But you don’t necessarily see as many economists who are really gung-ho about really free finance in all its forms. And purely liberalized financial systems for countries that maybe aren’t ready for it.
So, we asked I think every guest we had on, we asked them to talk about how far Asia has come since the financial crisis and what did they see as the main risk. And I think we heard some definite similarities and themes across a lot of the answers that we got.
Yeah, I think it was natural for guests to try to think of an example of a country that may face some of the same risks moving forward, and I think we heard a few people mention China. Of course, the situation is different for a few different reasons, the role of capital controls, and the huge foreign exchange reserves. But also, there are some specific vulnerabilities there.
Yeah, you know, circling back to the issue of debt and rapid increases in credit and leverage, I think a lot of people see the developments in China over the past couple of years where the economy has started to slow down. It’s still growing relatively rapidly, but it’s not what we were seeing a decade ago, so you know, China’s slowed from 9-10% GDP growth to 6 and a half percent now.
But at the same time, the credit, lending, the overall financial system has grown very quickly. So, not only has the formal banking sector more than doubled since the financial crisis, but then we also see lots of developments in the shadow banking sector. All sorts of kind of market based, outside traditional lending lines, financial developments that a lot of people have focused in on as potential risk points.
Yeah, and I think Don Hanna talked about this specifically, but the role of innovation in spurring productivity growth and the importance of some financial innovation in that process. But also the risk that can create. And we talked with him as well as David Dollar and others about the role of shadow banking, as you just mentioned.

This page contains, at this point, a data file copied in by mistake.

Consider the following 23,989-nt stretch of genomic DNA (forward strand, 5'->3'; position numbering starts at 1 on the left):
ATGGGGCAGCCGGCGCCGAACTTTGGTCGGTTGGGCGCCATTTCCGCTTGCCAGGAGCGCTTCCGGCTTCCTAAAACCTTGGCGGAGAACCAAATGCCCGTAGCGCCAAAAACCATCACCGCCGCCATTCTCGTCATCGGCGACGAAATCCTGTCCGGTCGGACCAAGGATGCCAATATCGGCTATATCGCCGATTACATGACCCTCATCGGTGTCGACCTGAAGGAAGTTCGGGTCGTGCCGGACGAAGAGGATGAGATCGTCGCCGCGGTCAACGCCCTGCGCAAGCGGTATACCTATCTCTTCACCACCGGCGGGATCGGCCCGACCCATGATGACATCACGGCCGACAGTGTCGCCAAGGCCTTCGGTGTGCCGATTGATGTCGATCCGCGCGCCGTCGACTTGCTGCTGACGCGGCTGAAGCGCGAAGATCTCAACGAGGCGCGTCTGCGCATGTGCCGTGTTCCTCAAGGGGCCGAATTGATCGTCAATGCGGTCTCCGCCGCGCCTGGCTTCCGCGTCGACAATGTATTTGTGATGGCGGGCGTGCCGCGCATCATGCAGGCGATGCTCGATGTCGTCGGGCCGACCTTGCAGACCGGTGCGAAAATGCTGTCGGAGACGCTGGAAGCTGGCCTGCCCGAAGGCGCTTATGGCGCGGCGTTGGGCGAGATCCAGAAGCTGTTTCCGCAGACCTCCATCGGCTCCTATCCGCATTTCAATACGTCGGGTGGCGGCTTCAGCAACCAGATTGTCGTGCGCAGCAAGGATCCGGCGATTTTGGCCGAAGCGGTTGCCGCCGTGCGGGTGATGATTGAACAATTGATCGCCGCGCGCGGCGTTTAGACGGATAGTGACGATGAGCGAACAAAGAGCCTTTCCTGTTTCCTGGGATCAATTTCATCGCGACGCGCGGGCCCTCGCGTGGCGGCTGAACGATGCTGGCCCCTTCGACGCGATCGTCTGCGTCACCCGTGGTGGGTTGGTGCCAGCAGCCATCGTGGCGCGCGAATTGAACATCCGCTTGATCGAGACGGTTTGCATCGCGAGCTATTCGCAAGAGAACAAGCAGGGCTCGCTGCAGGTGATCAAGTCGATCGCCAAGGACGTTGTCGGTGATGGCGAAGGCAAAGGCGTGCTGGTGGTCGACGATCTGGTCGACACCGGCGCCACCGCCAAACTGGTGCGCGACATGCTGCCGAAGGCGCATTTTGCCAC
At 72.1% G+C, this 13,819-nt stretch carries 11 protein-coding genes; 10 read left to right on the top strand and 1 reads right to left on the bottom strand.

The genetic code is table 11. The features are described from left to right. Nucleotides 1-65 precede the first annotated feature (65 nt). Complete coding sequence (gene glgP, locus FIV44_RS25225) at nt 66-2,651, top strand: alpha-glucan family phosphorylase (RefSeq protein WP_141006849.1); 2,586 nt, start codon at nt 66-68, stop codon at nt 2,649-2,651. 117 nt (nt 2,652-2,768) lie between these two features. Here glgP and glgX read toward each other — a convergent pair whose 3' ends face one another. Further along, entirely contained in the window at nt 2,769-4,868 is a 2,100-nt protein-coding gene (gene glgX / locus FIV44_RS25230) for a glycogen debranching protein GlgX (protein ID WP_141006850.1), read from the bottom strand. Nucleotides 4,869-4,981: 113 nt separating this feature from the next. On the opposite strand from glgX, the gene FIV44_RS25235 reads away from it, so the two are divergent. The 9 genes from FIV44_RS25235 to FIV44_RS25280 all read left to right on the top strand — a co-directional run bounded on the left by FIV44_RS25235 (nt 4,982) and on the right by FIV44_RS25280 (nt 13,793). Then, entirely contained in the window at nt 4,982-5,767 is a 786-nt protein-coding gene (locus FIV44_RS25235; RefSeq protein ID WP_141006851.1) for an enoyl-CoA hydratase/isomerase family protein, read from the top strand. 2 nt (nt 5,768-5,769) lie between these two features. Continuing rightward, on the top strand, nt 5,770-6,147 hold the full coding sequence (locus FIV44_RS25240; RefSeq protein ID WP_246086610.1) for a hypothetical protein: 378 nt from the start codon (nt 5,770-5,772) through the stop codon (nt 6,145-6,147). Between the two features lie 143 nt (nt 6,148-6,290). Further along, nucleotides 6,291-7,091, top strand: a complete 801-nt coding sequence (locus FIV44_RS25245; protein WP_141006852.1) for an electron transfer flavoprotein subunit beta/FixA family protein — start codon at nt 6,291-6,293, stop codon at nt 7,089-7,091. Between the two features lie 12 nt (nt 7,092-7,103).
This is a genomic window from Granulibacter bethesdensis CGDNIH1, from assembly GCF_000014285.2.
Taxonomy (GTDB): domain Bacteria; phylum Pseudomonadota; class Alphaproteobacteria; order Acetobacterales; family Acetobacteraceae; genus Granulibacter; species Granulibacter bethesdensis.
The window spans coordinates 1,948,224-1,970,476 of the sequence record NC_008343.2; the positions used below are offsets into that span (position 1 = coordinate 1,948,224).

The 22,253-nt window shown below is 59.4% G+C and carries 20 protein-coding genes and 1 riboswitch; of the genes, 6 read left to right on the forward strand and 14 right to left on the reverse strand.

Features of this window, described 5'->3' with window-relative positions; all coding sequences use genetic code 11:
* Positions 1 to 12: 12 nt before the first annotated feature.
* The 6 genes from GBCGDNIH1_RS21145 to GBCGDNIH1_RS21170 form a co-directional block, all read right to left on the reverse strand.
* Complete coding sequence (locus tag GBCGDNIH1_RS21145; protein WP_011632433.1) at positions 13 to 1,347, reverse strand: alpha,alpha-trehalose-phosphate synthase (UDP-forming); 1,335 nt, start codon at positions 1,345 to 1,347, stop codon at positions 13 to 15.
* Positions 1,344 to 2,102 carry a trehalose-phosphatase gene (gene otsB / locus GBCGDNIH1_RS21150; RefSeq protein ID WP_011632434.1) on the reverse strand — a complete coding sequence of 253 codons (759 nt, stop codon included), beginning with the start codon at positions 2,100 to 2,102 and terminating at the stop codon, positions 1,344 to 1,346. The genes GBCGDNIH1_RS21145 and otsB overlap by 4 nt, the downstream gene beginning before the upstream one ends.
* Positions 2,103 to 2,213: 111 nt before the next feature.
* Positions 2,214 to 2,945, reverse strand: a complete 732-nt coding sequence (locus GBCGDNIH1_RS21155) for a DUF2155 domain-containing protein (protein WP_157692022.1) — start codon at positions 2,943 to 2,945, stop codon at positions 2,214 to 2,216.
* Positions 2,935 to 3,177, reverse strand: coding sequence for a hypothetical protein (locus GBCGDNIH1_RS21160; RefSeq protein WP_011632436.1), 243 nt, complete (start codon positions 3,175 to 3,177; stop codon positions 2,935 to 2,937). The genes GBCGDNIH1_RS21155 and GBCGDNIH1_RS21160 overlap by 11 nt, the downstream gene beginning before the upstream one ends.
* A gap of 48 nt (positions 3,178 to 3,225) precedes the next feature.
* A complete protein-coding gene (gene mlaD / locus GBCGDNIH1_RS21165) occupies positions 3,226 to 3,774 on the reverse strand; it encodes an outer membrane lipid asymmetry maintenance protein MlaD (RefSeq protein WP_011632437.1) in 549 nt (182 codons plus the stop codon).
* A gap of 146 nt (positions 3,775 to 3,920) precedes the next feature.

I think another interesting challenge that China faces, to the extent we want to think about the risks 20 years later after the Asian financial crisis and how that crisis can inform our forecast for the future, unlike any of these other Asian economies in the late 90s, China now is, depending on how you look at it, the second or the largest economy in the world, while their financial system is still relatively closed to the global financial system, they move markets, and to be undergoing a very challenging transition for an economy of any size, but to be doing it when the Chinese economy itself moves the markets against which you’re managing, it’s a really difficult, and you could probably comfortably say, it’s an unprecedented challenge.
Yeah, and tying it back to the Asian financial crisis, one of the arguments we heard for what led to crisis in the first place, was that a lot of these Asian economies were trying to make the transition from their high-growth developing country period, into more middle income status. Moving away from reliance on exports and investment and trying to promote consumption in a balanced growth model. And when that transition sort of stalled or didn’t happen as quickly as people thought it would, that was one of the key weaknesses that eventually allowed the crisis to occur. And China is very much right in the middle of that transition. And so there’s a lot of talk in China about the middle income trap, you know, can China shift its entire growth model from this export-oriented, investment-focused growth model to something that’ll be more sustainable over the long run.
And I think the Asian financial crisis provides a lot of lessons for how difficult that transition can be.